10 Key Considerations When You’re Planning External Insulation
Keep your home warm and energy-efficient with this essential guide to insulating externally
External insulation is more expensive than other methods of insulating your home. You will also need to install a new external plaster system with a mesh underlay, which adds up to a high cost per square metre. Be sure to calculate an outline cost, including scaffolding, before you begin.
When talking about insulation, we often focus on the dew point. This is the point where the temperature makes hot air turn to condensation. With external insulation, your dew point is on the outside, where you can control it. This means that, as the condensation forms on the outer layer, it’s blown away by the wind.
This is ideal, as all other forms of insulation trap this moisture inside the property, causing a build-up that needs to be ventilated.
This type of insulation will form a new layer across the external surface of your home. Any existing wires for broadband, phones or your electricity supply will need to be diverted or removed. You may have to contact your service supplier to make this happen.
For the electricity supply, there are strict guidelines in place, so plan this in advance to ensure you don’t end up with wires across your new render.
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The existing look of your home may alter once the insulation is complete. You’ll be adding a layer of at least 100mm to the building, so proportions will change, particularly around the eaves and windows. These changes may alter your elevation, and some subtle features may be lost.
There are about 100 render colours to choose from. My advice would be to try to resist the urge to make a bold statement and err on the side of subtlety. Less is definitely more in this case: a colour needs to stand the test of time.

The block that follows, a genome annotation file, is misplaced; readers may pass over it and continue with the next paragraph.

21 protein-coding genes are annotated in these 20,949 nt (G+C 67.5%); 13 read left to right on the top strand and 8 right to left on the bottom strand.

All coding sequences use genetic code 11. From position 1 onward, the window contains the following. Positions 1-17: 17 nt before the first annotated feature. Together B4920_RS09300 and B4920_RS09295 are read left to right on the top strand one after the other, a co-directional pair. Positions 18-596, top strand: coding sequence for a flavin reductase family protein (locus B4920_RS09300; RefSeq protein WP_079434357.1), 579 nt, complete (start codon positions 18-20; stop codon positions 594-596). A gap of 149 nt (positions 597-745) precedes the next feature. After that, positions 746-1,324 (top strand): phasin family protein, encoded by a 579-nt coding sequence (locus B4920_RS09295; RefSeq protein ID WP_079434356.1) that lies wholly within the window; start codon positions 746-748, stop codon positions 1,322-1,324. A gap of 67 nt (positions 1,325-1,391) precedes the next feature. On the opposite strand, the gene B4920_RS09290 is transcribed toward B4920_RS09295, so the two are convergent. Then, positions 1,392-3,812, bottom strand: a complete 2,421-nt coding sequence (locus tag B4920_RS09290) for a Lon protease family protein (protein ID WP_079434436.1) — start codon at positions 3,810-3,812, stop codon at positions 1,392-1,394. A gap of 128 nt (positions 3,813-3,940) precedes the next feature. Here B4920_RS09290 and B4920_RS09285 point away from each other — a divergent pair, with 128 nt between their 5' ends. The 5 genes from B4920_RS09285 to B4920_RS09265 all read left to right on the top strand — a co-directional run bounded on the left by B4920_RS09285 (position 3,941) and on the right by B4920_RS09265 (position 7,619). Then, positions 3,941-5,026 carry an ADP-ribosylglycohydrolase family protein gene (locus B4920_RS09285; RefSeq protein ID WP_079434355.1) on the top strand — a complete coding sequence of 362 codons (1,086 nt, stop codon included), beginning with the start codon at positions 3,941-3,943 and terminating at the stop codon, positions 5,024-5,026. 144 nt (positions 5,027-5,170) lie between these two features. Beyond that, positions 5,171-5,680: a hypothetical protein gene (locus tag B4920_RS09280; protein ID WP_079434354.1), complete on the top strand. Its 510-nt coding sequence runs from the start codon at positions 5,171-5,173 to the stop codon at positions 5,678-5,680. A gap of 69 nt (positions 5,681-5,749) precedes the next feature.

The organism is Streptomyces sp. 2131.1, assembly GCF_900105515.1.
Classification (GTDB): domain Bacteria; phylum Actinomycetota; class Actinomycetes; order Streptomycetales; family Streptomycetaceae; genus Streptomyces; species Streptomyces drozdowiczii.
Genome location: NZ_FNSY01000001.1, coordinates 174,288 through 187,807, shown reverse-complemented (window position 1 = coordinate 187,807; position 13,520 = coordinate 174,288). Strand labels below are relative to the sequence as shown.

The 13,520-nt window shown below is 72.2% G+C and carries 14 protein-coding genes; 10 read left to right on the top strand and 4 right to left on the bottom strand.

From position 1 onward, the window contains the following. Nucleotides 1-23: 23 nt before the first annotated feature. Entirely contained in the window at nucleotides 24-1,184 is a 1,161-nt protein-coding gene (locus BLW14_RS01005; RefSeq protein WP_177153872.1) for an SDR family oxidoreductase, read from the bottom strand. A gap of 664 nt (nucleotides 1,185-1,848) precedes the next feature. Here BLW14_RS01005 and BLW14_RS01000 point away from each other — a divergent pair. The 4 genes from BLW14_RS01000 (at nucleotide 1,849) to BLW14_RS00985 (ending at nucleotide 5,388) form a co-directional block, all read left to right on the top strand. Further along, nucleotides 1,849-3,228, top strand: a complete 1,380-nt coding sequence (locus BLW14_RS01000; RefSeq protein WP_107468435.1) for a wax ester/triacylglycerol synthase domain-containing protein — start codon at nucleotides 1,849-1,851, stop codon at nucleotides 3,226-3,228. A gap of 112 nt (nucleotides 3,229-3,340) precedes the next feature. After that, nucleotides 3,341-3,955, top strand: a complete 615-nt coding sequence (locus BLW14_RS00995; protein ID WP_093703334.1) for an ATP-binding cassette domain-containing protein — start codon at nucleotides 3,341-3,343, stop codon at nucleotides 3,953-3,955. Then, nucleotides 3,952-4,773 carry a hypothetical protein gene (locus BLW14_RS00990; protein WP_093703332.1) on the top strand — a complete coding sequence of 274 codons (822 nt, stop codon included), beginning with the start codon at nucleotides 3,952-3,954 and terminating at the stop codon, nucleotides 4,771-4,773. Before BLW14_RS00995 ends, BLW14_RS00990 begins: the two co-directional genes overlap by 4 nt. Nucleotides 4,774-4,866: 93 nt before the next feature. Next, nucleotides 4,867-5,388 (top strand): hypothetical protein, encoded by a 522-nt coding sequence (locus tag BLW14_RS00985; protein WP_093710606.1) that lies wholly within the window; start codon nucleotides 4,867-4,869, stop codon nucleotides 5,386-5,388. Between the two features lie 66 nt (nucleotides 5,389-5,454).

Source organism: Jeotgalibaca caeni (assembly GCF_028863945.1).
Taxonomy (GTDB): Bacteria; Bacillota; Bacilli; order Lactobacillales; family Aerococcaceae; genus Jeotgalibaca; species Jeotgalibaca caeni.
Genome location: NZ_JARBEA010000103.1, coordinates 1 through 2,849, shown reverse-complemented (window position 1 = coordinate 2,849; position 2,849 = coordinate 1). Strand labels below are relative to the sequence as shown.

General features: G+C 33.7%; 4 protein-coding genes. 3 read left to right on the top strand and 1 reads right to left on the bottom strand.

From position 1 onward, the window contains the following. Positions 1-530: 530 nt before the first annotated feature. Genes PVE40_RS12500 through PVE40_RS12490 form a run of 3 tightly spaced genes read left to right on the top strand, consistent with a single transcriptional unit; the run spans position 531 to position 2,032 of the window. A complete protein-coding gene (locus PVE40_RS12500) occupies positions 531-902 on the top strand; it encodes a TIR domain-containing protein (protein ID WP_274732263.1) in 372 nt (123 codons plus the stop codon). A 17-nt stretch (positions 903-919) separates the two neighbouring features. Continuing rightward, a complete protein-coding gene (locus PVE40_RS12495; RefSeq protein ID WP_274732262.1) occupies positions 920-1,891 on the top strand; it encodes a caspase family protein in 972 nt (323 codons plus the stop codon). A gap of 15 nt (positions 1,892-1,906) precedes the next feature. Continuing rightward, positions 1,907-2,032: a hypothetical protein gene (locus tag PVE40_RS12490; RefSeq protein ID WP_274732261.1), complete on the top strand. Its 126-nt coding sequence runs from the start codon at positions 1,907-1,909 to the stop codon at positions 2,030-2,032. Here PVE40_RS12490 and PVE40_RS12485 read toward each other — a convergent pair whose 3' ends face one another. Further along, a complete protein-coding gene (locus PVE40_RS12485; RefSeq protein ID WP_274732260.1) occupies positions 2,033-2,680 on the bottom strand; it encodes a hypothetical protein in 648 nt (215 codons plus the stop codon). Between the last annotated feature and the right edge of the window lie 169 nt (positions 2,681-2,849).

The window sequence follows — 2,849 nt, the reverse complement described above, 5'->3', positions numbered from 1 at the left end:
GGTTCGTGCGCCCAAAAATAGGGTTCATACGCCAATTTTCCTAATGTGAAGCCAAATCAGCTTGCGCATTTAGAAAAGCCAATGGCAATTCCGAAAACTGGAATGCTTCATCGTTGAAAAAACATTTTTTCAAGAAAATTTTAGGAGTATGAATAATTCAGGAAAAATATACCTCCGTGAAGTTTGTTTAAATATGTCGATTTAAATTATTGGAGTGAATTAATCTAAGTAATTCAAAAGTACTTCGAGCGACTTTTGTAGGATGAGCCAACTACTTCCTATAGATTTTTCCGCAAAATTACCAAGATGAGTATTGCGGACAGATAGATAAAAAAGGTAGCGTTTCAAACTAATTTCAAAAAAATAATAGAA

There are grants available for external insulation work, depending on the type of house and householder’s circumstances. Ensure you investigate your options before you begin, and make sure your contractor is set up to comply with the grant process, as it can be tedious.
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External insulation contractors are busiest in the autumn and winter, so their costs will go up according to supply and demand. You will get best value during the warmer months, even though you may not be able to enjoy the benefits until later in the year.
The render applied to the outside of a building is very sensitive to cold temperatures; it cannot be applied during frosty weather or prolonged wet periods. This may result in a delay and force you to have scaffolding outside your house for longer than you’d planned.
As external insulation adds more than 100mm to the outside of your home, your existing windowsills might be too short. You can extend them using pressed metal sills or, for a more attractive alternative, you could replace them with wider concrete ones.
If you’re going to all the expense of upgrading your insulation, you may need to consider whether it’s worth updating your windows. Old double-glazed ones are less effective at keeping heat inside and have a very low U-value. As such, you may lose much of the benefit of your new investment.
Are you considering investing in external insulation? Did you find this advice useful? Share your thoughts in the Comments.